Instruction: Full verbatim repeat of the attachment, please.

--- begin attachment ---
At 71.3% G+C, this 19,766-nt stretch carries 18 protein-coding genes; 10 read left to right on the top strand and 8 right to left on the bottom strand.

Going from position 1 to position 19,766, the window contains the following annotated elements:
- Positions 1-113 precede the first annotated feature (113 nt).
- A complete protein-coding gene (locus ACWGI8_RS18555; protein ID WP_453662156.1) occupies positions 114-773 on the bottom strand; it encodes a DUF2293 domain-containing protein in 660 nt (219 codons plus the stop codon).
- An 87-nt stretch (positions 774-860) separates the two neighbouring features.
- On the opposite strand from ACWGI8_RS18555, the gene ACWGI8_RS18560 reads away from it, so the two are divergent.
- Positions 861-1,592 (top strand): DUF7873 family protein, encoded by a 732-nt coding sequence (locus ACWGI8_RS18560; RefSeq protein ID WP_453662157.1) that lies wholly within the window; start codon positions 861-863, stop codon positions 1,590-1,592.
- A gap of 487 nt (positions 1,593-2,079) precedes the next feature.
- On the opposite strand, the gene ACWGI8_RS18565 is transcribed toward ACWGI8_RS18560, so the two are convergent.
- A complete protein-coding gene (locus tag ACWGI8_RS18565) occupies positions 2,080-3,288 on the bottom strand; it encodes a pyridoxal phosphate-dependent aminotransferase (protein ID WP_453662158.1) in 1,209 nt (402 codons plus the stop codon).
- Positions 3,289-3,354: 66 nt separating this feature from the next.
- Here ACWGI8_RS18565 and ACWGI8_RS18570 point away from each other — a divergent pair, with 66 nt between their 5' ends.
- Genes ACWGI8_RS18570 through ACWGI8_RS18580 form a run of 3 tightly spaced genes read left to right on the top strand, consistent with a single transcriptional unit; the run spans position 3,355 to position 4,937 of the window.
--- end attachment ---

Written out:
At 71.3% G+C, this 19,766-nt stretch carries 18 protein-coding genes; 10 read left to right on the top strand and 8 right to left on the bottom strand.

Going from position 1 to position 19,766, the window contains the following annotated elements:
- Positions 1-113 precede the first annotated feature (113 nt).
- A complete protein-coding gene (locus ACWGI8_RS18555; protein ID WP_453662156.1) occupies positions 114-773 on the bottom strand; it encodes a DUF2293 domain-containing protein in 660 nt (219 codons plus the stop codon).
- An 87-nt stretch (positions 774-860) separates the two neighbouring features.
- On the opposite strand from ACWGI8_RS18555, the gene ACWGI8_RS18560 reads away from it, so the two are divergent.
- Positions 861-1,592 (top strand): DUF7873 family protein, encoded by a 732-nt coding sequence (locus ACWGI8_RS18560; RefSeq protein ID WP_453662157.1) that lies wholly within the window; start codon positions 861-863, stop codon positions 1,590-1,592.
- A gap of 487 nt (positions 1,593-2,079) precedes the next feature.
- On the opposite strand, the gene ACWGI8_RS18565 is transcribed toward ACWGI8_RS18560, so the two are convergent.
- A complete protein-coding gene (locus tag ACWGI8_RS18565) occupies positions 2,080-3,288 on the bottom strand; it encodes a pyridoxal phosphate-dependent aminotransferase (protein ID WP_453662158.1) in 1,209 nt (402 codons plus the stop codon).
- Positions 3,289-3,354: 66 nt separating this feature from the next.
- Here ACWGI8_RS18565 and ACWGI8_RS18570 point away from each other — a divergent pair, with 66 nt between their 5' ends.
- Genes ACWGI8_RS18570 through ACWGI8_RS18580 form a run of 3 tightly spaced genes read left to right on the top strand, consistent with a single transcriptional unit; the run spans position 3,355 to position 4,937 of the window.